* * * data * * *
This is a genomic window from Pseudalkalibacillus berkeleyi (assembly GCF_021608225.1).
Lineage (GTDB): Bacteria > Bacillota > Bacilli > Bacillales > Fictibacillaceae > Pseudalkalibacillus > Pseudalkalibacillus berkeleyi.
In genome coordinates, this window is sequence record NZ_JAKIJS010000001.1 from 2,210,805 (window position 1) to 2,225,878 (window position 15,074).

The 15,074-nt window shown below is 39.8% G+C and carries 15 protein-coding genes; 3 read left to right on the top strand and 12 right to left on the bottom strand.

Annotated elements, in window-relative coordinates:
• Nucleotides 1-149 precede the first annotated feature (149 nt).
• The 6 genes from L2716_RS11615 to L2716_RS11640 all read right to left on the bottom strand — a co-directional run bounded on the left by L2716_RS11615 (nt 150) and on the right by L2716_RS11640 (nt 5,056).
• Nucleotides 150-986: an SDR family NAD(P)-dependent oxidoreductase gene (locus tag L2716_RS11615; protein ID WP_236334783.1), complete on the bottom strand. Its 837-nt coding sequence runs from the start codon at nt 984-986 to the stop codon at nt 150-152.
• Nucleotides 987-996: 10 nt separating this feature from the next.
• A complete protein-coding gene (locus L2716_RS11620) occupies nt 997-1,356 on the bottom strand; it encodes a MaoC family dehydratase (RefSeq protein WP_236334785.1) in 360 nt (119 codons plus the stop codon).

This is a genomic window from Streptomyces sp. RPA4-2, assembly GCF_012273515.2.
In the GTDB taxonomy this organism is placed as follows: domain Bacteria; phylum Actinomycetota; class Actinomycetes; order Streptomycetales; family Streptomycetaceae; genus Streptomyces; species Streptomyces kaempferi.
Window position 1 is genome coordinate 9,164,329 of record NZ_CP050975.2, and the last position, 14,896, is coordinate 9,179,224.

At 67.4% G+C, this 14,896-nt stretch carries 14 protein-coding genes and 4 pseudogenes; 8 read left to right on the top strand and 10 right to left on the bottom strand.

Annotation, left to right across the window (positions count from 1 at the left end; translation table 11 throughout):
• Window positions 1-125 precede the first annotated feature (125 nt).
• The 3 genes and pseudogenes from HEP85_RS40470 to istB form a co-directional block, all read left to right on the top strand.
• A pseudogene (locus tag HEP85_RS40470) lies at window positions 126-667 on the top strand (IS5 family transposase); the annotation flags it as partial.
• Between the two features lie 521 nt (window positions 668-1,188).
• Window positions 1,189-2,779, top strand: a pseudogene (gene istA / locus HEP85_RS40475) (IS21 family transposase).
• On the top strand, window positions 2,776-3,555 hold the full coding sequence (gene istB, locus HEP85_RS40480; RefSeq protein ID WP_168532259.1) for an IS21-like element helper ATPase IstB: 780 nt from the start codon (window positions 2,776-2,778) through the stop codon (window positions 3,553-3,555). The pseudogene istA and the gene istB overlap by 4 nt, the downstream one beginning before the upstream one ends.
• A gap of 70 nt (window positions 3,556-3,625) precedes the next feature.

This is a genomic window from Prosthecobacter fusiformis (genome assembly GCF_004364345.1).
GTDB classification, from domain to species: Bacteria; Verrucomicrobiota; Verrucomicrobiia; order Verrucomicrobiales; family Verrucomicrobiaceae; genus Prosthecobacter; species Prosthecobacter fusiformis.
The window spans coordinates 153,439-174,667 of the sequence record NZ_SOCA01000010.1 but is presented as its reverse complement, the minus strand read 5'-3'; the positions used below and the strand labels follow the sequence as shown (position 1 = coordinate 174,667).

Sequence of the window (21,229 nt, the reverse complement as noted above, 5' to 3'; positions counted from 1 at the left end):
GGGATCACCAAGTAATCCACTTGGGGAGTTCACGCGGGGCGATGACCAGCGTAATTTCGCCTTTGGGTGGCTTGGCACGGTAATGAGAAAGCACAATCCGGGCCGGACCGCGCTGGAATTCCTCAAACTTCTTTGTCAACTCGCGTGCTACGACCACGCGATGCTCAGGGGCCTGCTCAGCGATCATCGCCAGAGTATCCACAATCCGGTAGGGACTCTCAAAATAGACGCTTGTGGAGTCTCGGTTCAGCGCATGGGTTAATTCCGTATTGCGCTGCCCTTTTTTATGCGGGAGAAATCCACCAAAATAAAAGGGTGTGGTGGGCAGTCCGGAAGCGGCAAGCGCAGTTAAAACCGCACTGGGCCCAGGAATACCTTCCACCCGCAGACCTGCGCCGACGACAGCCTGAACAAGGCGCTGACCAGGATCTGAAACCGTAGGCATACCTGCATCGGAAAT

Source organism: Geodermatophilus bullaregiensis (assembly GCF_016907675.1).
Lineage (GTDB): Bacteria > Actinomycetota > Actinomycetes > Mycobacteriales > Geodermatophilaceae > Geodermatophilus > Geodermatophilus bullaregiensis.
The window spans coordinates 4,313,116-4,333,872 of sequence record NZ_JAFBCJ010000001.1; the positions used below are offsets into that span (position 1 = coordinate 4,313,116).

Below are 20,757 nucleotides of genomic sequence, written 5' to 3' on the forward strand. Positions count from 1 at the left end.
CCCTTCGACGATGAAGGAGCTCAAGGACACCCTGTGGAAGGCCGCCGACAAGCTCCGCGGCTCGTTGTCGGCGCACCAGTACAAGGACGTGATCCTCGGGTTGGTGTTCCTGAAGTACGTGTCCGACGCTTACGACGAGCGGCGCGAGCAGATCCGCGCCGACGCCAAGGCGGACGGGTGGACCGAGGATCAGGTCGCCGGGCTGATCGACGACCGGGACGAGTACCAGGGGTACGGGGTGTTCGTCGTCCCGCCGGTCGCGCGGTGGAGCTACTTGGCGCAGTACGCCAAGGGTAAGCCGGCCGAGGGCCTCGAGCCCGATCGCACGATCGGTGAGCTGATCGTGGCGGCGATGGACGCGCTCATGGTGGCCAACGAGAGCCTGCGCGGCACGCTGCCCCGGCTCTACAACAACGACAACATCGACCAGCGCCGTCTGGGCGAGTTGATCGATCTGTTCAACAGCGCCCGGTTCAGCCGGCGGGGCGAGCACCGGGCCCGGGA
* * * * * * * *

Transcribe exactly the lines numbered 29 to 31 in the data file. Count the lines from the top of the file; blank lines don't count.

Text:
Lineage (GTDB): Bacteria > Actinomycetota > Actinomycetes > Mycobacteriales > Geodermatophilaceae > Geodermatophilus > Geodermatophilus bullaregiensis.
The window spans coordinates 4,313,116-4,333,872 of sequence record NZ_JAFBCJ010000001.1; the positions used below are offsets into that span (position 1 = coordinate 4,313,116).

Below are 20,757 nucleotides of genomic sequence, written 5' to 3' on the forward strand. Positions count from 1 at the left end.